I learnt basic asanas and pranayama from a teacher close to my place in Bangalore and have been practicing simple yogasanas for health for the last decade. I had acute asthma and knee pain and after several consultations with doctors of modern medicine, I realized that I would have to be under regular medication to keep asthma and knee pain away. Since I had practiced asanas when I was a kid (without any indication that I would latch on to it later in life) and had heard about asanas on several occasions, I knew that practicing asana and pranayama could cure asthma. I did not have any idea that knee pain could be treated by yoga. In fact, I believed that I would aggravate my knee pain if I did advanced asanas. I decided to give asana and pranayama a try and to my surprise, asthma completely left me. So much that, as I type this, I wonder if it was really me who was admitted to a hospital for an acute attack of bronchial asthma. Since beginner practices solved my asthma, I felt satisfied to continue with being a beginner for almost a decade, practicing 30-45 mins of asana/pranayama 3-4 days a week. It kept me sufficiently healthy to experience my life without any form of medication and I felt great about it. My knee injury and condition invited advice from several orthopedic surgeons to experience surgery. However, I continued my asana practice and my knee condition has vastly improved to the point that orthopedic visits seem clearly a thing of the past.

My Pratyahara, Dharana, Dhyana experience and its benefits to me

I am an experienced meditator and believe that meditation has helped me achieve a unique understanding about my life and surroundings. My understanding of myself through these years of regular meditation has increased my levels of peace and happiness significantly. Recently, I decided to intensify my asana and meditation practice and attended a 200 Hour Teacher Training Course at Rishikesh. The course and my time at Rishikesh became a spark for my continued practice after my return from Rishikesh. I now spend time rigorously practicing asanas and meditating and often consult with friends and suggest techniques and guidelines for their meditation practice. My confidence in asana and meditation comes from the truth that I have been practicing both just by myself. While I have attended several programs and learnt different techniques, my entire practice is based on my own understanding of myself and experience of the truth of yoga.

Why start a yoga academy?

Personally, over the last several years, I have felt great freedom from body and mind issues and have felt at ease with myself (free from dis-ease). I have felt excitement that I have been consistently positive to myself and have appreciated my ability to take things in stride without being overly attached or detached. From a physical-social perspective, I have experienced everything from what is commonly referred to as ‘love’ to being ‘well-off’ to ‘losing my own child’ to having ‘lovely children’ to ‘deciding to live independently’ while staying committed to family and society in a way that I best understand. These life experiences and my observation of them and their impact to me through my consistent practice of contemplation, meditation and asana have led me to believe that I am at a point in my life where I feel confident that I can share them with people around me who are interested in the technology of Patanjali.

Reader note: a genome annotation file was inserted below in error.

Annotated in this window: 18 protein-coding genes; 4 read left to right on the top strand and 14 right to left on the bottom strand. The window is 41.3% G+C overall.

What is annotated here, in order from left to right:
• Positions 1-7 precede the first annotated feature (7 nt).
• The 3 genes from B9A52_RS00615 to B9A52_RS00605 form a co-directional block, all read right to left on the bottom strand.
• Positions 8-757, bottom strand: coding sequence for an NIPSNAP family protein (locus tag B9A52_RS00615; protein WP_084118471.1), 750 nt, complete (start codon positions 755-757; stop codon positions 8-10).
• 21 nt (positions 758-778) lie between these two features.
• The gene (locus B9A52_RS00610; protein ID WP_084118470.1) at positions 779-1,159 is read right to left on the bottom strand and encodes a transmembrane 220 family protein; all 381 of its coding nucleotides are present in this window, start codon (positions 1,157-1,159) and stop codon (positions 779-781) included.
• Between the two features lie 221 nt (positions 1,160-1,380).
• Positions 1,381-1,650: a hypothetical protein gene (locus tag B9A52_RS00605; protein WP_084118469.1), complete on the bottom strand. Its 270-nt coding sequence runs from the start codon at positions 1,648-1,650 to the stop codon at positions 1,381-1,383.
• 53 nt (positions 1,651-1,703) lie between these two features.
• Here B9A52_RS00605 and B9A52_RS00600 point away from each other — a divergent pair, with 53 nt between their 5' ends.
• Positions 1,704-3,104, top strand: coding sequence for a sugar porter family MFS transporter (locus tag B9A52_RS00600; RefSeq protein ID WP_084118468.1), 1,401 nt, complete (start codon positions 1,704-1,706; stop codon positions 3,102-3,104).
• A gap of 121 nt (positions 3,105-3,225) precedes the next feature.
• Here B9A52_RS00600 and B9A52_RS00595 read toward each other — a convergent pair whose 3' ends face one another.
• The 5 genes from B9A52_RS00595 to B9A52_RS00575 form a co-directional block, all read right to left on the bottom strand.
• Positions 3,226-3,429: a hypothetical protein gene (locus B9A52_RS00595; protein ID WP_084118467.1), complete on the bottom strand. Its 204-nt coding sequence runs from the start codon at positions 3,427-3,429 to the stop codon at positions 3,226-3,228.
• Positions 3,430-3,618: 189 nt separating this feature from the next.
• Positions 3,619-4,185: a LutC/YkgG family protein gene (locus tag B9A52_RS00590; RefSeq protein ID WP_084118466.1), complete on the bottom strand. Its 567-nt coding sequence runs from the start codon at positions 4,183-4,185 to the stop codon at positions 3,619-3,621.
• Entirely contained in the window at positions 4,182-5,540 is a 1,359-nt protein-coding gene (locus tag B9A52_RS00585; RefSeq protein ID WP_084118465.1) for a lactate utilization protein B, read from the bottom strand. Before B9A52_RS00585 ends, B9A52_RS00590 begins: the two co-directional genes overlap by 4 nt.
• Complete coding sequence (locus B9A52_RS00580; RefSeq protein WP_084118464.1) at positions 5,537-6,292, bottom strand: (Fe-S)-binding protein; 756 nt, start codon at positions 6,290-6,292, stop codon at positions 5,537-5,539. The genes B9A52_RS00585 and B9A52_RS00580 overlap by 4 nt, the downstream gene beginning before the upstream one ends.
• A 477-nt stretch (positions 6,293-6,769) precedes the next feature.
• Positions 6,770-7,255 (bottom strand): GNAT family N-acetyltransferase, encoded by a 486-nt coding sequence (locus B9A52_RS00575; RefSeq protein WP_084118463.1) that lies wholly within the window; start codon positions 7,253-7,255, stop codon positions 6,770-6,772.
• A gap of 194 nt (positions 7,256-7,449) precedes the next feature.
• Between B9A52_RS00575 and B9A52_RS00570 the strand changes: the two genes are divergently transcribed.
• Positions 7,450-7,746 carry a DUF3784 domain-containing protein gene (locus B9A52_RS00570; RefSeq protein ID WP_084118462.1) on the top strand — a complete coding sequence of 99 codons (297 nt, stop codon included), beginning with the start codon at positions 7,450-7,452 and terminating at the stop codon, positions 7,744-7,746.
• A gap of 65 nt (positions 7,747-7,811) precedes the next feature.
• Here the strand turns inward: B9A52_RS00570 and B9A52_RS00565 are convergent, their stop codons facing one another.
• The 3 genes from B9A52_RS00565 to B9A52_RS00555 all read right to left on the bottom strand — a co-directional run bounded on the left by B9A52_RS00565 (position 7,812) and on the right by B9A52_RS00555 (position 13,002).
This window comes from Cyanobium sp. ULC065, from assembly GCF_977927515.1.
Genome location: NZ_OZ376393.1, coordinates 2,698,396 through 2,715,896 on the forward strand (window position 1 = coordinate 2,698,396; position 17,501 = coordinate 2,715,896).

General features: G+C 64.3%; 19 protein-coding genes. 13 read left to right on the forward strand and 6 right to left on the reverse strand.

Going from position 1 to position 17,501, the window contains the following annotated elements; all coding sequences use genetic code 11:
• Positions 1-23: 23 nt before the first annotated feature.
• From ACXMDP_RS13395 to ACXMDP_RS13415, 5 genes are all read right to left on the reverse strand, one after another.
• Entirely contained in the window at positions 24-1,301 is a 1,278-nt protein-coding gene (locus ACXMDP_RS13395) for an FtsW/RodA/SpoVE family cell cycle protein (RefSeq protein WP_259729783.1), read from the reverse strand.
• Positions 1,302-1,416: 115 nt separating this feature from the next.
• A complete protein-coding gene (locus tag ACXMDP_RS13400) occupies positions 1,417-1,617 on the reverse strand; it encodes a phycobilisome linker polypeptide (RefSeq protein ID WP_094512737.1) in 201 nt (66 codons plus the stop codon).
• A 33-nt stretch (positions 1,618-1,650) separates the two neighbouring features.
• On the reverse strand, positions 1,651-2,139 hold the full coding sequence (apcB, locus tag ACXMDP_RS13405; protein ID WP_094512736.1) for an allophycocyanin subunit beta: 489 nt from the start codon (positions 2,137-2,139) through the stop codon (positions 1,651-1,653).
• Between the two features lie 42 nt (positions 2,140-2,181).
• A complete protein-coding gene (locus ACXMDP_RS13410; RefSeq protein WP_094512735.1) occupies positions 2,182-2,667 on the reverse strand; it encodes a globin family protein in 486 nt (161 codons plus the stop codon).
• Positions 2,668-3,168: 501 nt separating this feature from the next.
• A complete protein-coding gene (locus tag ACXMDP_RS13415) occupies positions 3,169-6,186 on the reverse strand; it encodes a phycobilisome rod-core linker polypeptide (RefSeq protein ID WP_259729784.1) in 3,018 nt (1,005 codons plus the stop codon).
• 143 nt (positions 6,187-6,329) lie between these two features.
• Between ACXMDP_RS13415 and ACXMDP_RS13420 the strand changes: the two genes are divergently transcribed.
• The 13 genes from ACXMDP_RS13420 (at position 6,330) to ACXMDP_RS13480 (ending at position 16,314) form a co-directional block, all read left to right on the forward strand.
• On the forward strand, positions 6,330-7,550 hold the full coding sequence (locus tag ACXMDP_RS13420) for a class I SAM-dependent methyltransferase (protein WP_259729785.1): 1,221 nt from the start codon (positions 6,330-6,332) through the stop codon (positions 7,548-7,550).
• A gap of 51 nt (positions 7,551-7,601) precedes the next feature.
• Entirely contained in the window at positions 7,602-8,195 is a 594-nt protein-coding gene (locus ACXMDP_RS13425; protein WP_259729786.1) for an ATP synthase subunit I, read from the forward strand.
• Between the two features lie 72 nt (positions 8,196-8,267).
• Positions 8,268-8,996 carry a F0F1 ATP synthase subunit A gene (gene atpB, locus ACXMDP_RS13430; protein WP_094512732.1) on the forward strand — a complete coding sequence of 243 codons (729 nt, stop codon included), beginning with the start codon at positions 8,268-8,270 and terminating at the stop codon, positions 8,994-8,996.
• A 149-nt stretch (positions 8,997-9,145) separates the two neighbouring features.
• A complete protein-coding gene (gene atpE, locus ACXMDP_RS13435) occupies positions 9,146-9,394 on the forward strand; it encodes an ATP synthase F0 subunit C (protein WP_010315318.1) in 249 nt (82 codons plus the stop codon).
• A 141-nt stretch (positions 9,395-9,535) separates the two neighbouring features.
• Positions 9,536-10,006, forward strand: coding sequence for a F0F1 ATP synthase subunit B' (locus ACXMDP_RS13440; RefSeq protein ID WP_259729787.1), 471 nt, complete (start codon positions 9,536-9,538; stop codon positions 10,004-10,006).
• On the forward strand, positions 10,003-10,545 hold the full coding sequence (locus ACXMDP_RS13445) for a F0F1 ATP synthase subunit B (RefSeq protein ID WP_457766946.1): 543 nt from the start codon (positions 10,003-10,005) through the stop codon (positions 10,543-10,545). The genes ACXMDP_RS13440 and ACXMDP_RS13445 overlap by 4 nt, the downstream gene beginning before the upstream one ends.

I decided that I would dedicate the next several years of my life learning through sharing my lessons from practicing asana and meditation with the goal of helping people achieve their true potentials through understanding, gratitude, non-violence and compassion. I believe I have done significant research on thought patterns and associated emotions and have applied them to my life to experience what I believe as ‘life-changing results’. My practice has made me believe that there is great benefit through learning contemplation and understanding thought patterns and ways to align and manage their thought processes in order to create greater harmony for themselves and the world. Even while trying to share, I understand that everything is already perfect in nature and nothing needs any change. It is only my own excitement of having experienced unique results that I feel an urge to share the same.

I do not follow any specific religion and believe that religion is only a tool meant to achieve progress and not an end in itself. My classes will be based on techniques derived from several religions and my own experiences from my practice.